Mike’s walls are the color of raw meat. The color of the smoke line in a perfectly done rib — that fading meridian between just-plain-cooked and properly smoked.
There’s nothing much to the place. A few tables set with bottles of sauce and rolls of paper towels in an 11th Street shotgun space. You order. You take a seat. They holler your name. You take your ribs, your chicken wings, your brisket, and a side of gastropub-ish mac-and-cheese (creamy and rich with Italian cheeses) back to your table and eat. Dump your own tray when you’re done, cafeteria-style. No one’s cleaning up after you, bud. Your mom doesn’t work here.
Which is as it should be. Mike’s is simple and fast, even when there’s a line. Despite its address, and despite the fact that it exists in a city that doesn’t really know shit about barbecue, the owner, Mike Strauss, gets the model. A barbecue restaurant only needs walls and a door so people don’t steal the smokers at night. It only needs a roof so people don’t get rained on. Anything more than that and you’re just putting on airs.
Because what matters is the meat. The sides. The bark on the ribs and the chew of the brisket. Anyone who tells you barbecue should be so soft that you don’t need teeth to eat it is a liar and a fool. Brisket should bounce on the teeth a little, like Mike’s. Needs no sauce. Needs no nothing.
When you’re eating good ribs, you can taste the smoke. When you’re eating great ribs, you can feel the life of the fire. Close your eyes and you can see the greasy, gray-white smoke billowing, smell it hanging around you, feel the warmth of that low, slow heat. It’s a primal thing. The stuff of cavemen. And Mike’s ribs are close to that. A little fatty. A little crazy in the cut. But really goddamn good.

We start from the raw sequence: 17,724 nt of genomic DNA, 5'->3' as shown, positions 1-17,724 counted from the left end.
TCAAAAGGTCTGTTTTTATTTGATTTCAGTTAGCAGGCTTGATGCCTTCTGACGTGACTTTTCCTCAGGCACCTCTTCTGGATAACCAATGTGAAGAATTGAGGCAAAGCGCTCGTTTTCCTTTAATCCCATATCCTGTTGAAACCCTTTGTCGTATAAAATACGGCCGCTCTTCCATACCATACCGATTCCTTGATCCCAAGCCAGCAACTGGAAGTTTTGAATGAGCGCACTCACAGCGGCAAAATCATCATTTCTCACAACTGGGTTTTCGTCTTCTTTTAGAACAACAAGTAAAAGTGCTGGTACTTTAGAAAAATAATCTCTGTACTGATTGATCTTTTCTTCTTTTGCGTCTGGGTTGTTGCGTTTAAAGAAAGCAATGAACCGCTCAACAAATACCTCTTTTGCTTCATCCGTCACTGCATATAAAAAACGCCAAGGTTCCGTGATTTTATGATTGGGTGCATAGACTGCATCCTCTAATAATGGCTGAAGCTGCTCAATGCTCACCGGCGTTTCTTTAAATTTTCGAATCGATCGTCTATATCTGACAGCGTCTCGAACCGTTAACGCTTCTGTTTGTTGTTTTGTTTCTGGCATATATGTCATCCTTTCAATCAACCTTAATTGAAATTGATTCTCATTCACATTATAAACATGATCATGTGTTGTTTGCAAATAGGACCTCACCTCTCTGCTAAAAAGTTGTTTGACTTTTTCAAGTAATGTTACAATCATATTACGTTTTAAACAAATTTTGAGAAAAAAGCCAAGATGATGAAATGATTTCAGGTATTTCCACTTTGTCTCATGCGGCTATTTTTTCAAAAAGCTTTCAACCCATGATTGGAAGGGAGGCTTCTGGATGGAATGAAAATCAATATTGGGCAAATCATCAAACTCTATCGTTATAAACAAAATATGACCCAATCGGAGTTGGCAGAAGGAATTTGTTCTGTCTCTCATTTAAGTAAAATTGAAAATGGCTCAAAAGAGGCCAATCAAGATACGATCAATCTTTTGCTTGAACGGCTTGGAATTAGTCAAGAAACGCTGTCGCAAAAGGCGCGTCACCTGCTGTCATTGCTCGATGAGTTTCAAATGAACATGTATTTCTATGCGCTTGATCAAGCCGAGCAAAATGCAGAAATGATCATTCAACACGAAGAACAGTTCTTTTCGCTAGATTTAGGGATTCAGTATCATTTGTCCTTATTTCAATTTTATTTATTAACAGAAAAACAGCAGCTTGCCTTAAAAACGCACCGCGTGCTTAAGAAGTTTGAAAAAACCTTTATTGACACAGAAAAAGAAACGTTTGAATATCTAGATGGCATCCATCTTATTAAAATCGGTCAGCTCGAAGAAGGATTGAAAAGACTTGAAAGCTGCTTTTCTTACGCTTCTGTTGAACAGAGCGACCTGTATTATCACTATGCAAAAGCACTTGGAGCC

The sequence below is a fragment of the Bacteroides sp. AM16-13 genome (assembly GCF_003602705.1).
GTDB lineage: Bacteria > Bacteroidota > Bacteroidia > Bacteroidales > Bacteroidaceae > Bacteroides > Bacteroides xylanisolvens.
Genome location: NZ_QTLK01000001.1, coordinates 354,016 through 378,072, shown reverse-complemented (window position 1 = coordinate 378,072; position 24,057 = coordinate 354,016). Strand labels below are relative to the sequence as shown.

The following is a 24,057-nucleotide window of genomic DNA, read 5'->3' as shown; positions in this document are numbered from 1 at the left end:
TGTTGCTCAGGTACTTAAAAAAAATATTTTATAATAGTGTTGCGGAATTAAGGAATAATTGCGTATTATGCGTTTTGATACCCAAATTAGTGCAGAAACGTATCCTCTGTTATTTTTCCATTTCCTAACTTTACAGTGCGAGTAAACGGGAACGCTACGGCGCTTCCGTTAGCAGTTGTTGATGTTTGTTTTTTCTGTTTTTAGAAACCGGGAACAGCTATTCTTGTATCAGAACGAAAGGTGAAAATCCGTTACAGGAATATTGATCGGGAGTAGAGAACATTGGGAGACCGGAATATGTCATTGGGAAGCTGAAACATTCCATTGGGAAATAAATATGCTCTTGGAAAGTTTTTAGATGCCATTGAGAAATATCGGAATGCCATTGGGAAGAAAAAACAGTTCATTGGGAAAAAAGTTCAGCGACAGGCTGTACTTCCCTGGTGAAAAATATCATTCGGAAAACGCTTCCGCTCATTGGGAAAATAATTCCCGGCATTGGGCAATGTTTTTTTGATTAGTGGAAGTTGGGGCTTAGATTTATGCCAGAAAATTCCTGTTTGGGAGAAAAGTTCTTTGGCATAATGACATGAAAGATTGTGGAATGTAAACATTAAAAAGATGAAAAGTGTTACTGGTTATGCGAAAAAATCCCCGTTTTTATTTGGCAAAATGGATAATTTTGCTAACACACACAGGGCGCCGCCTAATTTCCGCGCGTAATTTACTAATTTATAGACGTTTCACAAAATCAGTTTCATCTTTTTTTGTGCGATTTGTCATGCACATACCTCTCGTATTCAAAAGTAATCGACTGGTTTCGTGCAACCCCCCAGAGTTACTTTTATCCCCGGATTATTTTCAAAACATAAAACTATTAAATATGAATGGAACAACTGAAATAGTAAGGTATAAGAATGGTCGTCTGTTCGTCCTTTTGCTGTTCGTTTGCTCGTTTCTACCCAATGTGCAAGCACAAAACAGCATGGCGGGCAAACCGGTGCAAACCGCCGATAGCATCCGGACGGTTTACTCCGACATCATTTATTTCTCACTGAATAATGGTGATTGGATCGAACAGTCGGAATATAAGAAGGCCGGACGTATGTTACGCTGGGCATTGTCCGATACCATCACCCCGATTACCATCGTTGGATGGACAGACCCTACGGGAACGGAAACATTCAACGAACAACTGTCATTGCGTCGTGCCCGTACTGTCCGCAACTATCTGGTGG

The pulled pork is better with a little sauce, which isn’t a nice thing to say about pulled pork — but maybe 14 hours over oak is an hour or so too long. The cornbread is honey-sweet and sticky and somehow crumbly and moist at the same time. There’s a fantastic variant cheesesteak on the menu, too, made with the brisket, caramelized onions so soft they’re almost vapor, and Cooper sharp whiz that I would mainline if I could get it through a needle.
I respect the fact that Strauss doesn’t serve leftovers. He smokes every day till sellout and starts fresh in the morning. It’s terrible business but makes for great barbecue.
Which, really, is what matters. No one smokes ’cue to get rich — especially in Philly. You wanna get rich in the restaurant business? Open an Olive Garden. You wanna do some good for your neighbors? Make people happy? Open a BBQ joint like Mike’s.
Two Stars — Come if you’re in the neighborhood
0 stars: stay away
★: come if you have no other options
★★: come if you’re in the neighborhood
★★★: come from anywhere in the region
★★★★: come from anywhere in the country